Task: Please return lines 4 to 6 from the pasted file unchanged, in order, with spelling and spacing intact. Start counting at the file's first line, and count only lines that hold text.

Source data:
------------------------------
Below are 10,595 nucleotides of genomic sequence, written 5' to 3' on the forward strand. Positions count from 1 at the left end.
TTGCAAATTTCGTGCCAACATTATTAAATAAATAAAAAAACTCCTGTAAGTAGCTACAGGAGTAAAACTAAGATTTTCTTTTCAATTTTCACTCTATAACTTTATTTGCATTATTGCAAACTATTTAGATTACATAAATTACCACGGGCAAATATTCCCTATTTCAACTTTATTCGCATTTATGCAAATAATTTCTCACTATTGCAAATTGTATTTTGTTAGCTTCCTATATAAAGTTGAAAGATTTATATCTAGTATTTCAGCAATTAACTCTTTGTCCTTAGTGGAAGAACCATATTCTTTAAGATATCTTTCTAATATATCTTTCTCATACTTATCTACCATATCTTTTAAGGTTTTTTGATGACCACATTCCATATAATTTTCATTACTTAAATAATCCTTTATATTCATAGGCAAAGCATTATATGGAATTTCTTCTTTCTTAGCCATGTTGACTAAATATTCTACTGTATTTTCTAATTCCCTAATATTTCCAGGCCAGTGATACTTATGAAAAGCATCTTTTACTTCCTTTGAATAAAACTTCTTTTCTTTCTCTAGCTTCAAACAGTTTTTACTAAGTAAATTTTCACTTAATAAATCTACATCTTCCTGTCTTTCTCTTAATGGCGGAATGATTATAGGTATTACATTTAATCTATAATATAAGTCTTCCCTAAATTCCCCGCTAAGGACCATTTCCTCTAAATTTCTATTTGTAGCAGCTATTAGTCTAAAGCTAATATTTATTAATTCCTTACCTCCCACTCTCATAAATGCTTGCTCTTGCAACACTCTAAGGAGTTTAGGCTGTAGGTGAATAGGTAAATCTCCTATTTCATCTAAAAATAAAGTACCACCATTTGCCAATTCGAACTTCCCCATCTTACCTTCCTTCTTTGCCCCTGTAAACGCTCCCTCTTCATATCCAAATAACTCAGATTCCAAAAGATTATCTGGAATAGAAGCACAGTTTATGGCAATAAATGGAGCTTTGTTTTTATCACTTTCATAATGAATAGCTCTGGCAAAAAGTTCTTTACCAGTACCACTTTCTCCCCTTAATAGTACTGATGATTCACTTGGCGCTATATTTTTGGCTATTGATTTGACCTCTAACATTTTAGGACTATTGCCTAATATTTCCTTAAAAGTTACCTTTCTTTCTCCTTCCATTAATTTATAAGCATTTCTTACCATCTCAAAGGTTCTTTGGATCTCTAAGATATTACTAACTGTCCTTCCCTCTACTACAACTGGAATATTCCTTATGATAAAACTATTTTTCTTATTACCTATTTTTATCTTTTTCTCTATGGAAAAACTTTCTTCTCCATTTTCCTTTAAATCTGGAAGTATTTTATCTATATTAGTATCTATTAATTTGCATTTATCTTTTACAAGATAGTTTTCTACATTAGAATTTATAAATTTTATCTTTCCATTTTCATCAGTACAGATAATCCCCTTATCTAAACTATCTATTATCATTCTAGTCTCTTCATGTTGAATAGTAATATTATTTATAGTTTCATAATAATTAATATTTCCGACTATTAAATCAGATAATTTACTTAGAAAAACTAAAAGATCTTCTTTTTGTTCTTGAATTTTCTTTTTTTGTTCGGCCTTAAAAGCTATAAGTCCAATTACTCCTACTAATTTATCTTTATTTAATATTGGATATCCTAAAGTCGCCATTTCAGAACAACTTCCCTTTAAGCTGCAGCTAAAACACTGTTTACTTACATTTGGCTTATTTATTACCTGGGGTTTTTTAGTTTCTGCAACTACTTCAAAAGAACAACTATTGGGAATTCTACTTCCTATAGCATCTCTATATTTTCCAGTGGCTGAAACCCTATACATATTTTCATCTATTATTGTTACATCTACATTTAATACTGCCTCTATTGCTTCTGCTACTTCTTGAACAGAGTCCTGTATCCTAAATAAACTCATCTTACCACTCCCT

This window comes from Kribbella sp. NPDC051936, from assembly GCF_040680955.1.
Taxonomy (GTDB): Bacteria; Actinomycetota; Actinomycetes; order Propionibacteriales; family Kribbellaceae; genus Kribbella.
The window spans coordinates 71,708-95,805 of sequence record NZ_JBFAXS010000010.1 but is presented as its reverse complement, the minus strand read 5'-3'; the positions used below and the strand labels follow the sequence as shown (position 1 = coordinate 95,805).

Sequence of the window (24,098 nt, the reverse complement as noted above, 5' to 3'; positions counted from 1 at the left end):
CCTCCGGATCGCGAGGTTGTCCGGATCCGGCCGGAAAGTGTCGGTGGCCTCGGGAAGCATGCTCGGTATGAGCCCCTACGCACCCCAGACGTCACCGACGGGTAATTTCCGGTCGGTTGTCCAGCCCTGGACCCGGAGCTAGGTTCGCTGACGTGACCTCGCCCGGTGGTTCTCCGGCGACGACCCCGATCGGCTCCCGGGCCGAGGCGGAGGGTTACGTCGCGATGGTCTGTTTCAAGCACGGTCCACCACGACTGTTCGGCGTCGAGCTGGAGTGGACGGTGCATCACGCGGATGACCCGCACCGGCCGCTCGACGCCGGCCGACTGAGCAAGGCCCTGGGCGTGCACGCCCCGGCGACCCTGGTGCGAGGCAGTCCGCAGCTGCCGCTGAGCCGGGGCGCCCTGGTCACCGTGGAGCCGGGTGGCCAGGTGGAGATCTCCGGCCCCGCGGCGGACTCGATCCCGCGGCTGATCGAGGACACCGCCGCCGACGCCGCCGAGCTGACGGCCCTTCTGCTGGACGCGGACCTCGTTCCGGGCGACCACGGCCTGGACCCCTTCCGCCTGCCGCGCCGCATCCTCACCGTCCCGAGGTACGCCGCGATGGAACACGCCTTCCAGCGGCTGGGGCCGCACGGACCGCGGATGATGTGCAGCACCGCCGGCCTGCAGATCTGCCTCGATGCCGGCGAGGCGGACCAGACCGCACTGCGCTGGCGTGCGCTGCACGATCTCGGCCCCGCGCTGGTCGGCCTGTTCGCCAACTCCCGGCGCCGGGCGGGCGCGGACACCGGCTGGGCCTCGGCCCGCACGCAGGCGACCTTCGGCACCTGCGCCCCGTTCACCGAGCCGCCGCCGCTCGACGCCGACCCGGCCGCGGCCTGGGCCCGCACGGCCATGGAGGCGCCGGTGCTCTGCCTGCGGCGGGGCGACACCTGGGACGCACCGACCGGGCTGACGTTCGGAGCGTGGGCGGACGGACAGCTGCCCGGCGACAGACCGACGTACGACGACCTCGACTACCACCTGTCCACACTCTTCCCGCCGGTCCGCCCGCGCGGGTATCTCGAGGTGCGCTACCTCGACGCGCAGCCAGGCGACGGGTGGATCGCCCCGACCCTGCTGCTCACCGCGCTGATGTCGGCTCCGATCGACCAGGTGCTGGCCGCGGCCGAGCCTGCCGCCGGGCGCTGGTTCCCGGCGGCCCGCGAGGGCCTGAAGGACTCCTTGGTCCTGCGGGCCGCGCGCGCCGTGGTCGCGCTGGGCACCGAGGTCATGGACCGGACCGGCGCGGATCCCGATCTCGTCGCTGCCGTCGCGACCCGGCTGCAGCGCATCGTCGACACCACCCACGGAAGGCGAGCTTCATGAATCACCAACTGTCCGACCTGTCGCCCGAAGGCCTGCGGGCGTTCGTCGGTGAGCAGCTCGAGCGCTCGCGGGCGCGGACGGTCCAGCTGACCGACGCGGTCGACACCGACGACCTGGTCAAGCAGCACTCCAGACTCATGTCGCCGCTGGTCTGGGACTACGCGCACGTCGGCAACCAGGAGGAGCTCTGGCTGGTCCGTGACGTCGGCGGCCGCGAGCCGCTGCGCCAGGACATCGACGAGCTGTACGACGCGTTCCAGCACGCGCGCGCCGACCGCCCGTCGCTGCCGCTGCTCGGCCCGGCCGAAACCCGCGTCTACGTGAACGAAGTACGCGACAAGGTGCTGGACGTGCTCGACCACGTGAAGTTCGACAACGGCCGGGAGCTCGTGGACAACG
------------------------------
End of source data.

Taxonomy (GTDB): Bacteria; Actinomycetota; Actinomycetes; order Propionibacteriales; family Kribbellaceae; genus Kribbella.
The window spans coordinates 71,708-95,805 of sequence record NZ_JBFAXS010000010.1 but is presented as its reverse complement, the minus strand read 5'-3'; the positions used below and the strand labels follow the sequence as shown (position 1 = coordinate 95,805).

Sequence of the window (24,098 nt, the reverse complement as noted above, 5' to 3'; positions counted from 1 at the left end):